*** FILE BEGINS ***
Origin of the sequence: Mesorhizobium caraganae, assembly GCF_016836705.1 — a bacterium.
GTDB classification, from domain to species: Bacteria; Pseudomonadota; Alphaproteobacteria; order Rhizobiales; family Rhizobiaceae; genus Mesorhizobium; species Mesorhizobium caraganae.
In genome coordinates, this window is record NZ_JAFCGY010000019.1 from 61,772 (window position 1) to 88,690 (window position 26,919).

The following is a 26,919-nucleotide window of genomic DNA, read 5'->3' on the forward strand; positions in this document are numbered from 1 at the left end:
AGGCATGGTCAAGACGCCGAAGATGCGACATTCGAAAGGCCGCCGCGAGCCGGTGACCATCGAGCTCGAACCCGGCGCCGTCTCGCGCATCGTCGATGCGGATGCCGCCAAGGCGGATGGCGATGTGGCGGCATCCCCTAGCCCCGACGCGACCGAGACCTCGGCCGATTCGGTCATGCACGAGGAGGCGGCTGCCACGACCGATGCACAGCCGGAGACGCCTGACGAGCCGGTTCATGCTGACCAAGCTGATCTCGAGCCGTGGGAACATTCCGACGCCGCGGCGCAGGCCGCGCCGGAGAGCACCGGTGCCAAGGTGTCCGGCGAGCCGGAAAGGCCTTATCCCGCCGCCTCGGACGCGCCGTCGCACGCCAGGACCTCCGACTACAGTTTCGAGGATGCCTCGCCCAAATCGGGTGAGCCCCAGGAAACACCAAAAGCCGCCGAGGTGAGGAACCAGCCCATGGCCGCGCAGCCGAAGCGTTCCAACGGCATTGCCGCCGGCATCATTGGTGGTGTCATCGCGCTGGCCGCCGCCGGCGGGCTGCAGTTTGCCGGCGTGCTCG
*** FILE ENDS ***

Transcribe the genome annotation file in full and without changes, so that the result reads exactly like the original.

Origin of the sequence: Mesorhizobium caraganae, assembly GCF_016836705.1 — a bacterium.
GTDB classification, from domain to species: Bacteria; Pseudomonadota; Alphaproteobacteria; order Rhizobiales; family Rhizobiaceae; genus Mesorhizobium; species Mesorhizobium caraganae.
In genome coordinates, this window is record NZ_JAFCGY010000019.1 from 61,772 (window position 1) to 88,690 (window position 26,919).

The following is a 26,919-nucleotide window of genomic DNA, read 5'->3' on the forward strand; positions in this document are numbered from 1 at the left end:
AGGCATGGTCAAGACGCCGAAGATGCGACATTCGAAAGGCCGCCGCGAGCCGGTGACCATCGAGCTCGAACCCGGCGCCGTCTCGCGCATCGTCGATGCGGATGCCGCCAAGGCGGATGGCGATGTGGCGGCATCCCCTAGCCCCGACGCGACCGAGACCTCGGCCGATTCGGTCATGCACGAGGAGGCGGCTGCCACGACCGATGCACAGCCGGAGACGCCTGACGAGCCGGTTCATGCTGACCAAGCTGATCTCGAGCCGTGGGAACATTCCGACGCCGCGGCGCAGGCCGCGCCGGAGAGCACCGGTGCCAAGGTGTCCGGCGAGCCGGAAAGGCCTTATCCCGCCGCCTCGGACGCGCCGTCGCACGCCAGGACCTCCGACTACAGTTTCGAGGATGCCTCGCCCAAATCGGGTGAGCCCCAGGAAACACCAAAAGCCGCCGAGGTGAGGAACCAGCCCATGGCCGCGCAGCCGAAGCGTTCCAACGGCATTGCCGCCGGCATCATTGGTGGTGTCATCGCGCTGGCCGCCGCCGGCGGGCTGCAGTTTGCCGGCGTGCTCG